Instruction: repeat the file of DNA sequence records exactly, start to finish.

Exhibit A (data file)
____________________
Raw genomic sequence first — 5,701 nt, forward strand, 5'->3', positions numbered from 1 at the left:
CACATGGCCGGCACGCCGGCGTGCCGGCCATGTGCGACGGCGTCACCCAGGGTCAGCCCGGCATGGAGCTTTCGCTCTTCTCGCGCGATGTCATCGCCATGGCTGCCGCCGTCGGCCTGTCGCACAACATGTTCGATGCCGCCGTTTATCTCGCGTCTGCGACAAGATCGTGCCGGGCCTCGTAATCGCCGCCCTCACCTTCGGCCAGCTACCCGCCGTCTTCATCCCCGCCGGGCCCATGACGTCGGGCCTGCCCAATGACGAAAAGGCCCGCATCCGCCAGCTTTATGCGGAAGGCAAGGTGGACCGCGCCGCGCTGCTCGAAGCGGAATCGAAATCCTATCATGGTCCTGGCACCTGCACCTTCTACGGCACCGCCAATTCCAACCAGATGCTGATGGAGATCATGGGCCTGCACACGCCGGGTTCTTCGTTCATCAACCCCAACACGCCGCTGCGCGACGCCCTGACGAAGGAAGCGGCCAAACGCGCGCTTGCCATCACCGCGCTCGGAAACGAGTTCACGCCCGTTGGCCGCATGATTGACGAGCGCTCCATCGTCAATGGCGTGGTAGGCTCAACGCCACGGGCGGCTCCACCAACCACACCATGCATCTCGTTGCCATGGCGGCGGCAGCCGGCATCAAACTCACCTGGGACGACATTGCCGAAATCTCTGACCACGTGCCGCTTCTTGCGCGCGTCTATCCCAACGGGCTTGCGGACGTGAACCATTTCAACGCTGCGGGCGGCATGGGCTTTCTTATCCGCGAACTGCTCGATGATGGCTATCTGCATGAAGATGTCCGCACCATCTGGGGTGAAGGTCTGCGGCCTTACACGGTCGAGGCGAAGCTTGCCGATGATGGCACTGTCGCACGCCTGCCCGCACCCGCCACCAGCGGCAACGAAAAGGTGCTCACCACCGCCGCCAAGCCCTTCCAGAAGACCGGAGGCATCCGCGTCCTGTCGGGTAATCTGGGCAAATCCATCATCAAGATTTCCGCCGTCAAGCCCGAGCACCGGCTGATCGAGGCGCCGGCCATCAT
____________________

Raw genomic sequence first — 5,701 nt, forward strand, 5'->3', positions numbered from 1 at the left:
CACATGGCCGGCACGCCGGCGTGCCGGCCATGTGCGACGGCGTCACCCAGGGTCAGCCCGGCATGGAGCTTTCGCTCTTCTCGCGCGATGTCATCGCCATGGCTGCCGCCGTCGGCCTGTCGCACAACATGTTCGATGCCGCCGTTTATCTCGCGTCTGCGACAAGATCGTGCCGGGCCTCGTAATCGCCGCCCTCACCTTCGGCCAGCTACCCGCCGTCTTCATCCCCGCCGGGCCCATGACGTCGGGCCTGCCCAATGACGAAAAGGCCCGCATCCGCCAGCTTTATGCGGAAGGCAAGGTGGACCGCGCCGCGCTGCTCGAAGCGGAATCGAAATCCTATCATGGTCCTGGCACCTGCACCTTCTACGGCACCGCCAATTCCAACCAGATGCTGATGGAGATCATGGGCCTGCACACGCCGGGTTCTTCGTTCATCAACCCCAACACGCCGCTGCGCGACGCCCTGACGAAGGAAGCGGCCAAACGCGCGCTTGCCATCACCGCGCTCGGAAACGAGTTCACGCCCGTTGGCCGCATGATTGACGAGCGCTCCATCGTCAATGGCGTGGTAGGCTCAACGCCACGGGCGGCTCCACCAACCACACCATGCATCTCGTTGCCATGGCGGCGGCAGCCGGCATCAAACTCACCTGGGACGACATTGCCGAAATCTCTGACCACGTGCCGCTTCTTGCGCGCGTCTATCCCAACGGGCTTGCGGACGTGAACCATTTCAACGCTGCGGGCGGCATGGGCTTTCTTATCCGCGAACTGCTCGATGATGGCTATCTGCATGAAGATGTCCGCACCATCTGGGGTGAAGGTCTGCGGCCTTACACGGTCGAGGCGAAGCTTGCCGATGATGGCACTGTCGCACGCCTGCCCGCACCCGCCACCAGCGGCAACGAAAAGGTGCTCACCACCGCCGCCAAGCCCTTCCAGAAGACCGGAGGCATCCGCGTCCTGTCGGGTAATCTGGGCAAATCCATCATCAAGATTTCCGCCGTCAAGCCCGAGCACCGGCTGATCGAGGCGCCGGCCATCAT